Southern Cross welcomes government's healthcare reform

Southern Cross welcomes government's healthcare reform | Insurance Business New Zealand

Southern Cross welcomes government's healthcare reform

Southern Cross Healthcare has welcomed the government’s recent announcement of a new centralised health system, and has called it “a positive step towards a more aligned system comprising public, private and non-governmental healthcare providers.”

The government recently announced that it will be abolishing all 20 of the country’s District Health Boards (DHBs), and will replace them with a new organisation called Health New Zealand, along with a Māori Health Authority.

The 20 DHBs had been criticised for causing a “postcode lottery” with unequal health outcomes, and the new organisation will aim to create a “truly national public health service that takes services to where people need them,” according to minister Andrew Little.

Southern Cross Healthcare CEO Terry Moore has welcomed the announcement, saying that the change will help achieve a “better, fairer and more sustainable health solution.”

Commenting on the role of private health providers, Moore said they play a crucial role in New Zealand’s healthcare system, and he said Southern Cross is looking forward to working with the government to help implement the changes.

“The private health sector has a lot to offer, and is well recognised for its efficient delivery of elective care,” Moore said.

“New Zealand simply cannot afford to have a health system that continues to operate at the bottom of the cliff. Changes need to happen now, and prevention needs to be a key focus for the new strategy to achieve the best health outcomes.”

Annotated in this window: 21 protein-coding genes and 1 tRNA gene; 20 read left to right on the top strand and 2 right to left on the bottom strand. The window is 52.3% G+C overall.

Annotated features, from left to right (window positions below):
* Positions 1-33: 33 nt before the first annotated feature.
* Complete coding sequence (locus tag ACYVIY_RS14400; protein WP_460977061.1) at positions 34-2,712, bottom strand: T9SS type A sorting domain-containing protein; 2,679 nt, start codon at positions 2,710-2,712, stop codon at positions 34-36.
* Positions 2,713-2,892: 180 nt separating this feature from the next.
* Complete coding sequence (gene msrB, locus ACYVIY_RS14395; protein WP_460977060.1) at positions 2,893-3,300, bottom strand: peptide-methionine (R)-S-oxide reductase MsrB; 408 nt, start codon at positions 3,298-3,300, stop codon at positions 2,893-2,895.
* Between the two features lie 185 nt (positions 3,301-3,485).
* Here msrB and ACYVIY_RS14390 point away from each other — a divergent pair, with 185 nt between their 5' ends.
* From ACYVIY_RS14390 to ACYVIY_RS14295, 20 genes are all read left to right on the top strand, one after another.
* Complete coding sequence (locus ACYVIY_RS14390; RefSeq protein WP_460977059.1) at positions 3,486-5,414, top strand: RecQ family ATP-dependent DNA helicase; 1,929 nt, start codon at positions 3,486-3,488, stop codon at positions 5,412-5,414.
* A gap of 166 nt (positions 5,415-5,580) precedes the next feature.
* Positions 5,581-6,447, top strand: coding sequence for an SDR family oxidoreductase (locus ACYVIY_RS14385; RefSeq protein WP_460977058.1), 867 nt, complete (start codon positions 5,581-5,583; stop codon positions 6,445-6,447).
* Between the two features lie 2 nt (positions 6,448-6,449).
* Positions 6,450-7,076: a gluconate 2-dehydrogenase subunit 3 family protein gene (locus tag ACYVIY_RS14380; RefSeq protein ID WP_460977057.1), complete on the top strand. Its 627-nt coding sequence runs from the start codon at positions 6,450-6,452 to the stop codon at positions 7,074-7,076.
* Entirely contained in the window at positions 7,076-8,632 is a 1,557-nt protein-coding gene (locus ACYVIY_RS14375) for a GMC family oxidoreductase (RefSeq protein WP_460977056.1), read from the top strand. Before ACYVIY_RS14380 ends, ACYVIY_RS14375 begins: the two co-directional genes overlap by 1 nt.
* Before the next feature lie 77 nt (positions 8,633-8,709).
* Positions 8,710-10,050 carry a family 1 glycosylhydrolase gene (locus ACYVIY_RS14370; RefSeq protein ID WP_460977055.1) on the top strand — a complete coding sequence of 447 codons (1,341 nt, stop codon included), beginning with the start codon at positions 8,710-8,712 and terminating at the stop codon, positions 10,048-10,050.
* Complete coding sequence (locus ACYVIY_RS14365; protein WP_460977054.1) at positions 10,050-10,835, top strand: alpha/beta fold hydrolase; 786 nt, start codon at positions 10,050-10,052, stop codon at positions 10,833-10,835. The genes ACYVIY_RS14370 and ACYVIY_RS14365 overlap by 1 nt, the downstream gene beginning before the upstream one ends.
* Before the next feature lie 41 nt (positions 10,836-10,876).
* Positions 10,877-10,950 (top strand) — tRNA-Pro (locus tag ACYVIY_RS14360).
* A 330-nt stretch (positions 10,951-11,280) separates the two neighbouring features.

“The provision of services needs to adapt to meet ever increasing and evolving demand,” he explained.

“We only need to look at the growing mental health crisis, coupled with an ageing population where people’s latter years are often lived in a state of high health need, to see that a strongly collaborative approach is required to deliver more efficient and cost-effective healthcare.”

“As the largest independent healthcare delivery network in the country, we welcome this reform to the public health system,” Moore added.

“We know that this is just the beginning and we’re looking forward to receiving more information, and we will continue to work in partnership to roll out the new health system.”

The New Zealand Medical Association (NZMA) has also since welcomed the reform, with chair Dr Kate Baddock saying the announcements were “what we have been asking for.”

“We are pleased to be at the end of a three-year decision-making process and have a clear timeline for the implementation of these system-wide changes,” Dr Baddock said. “NZMA has been advocating strongly for the establishment of the Māori Health Authority, and we are delighted to see this being actioned.”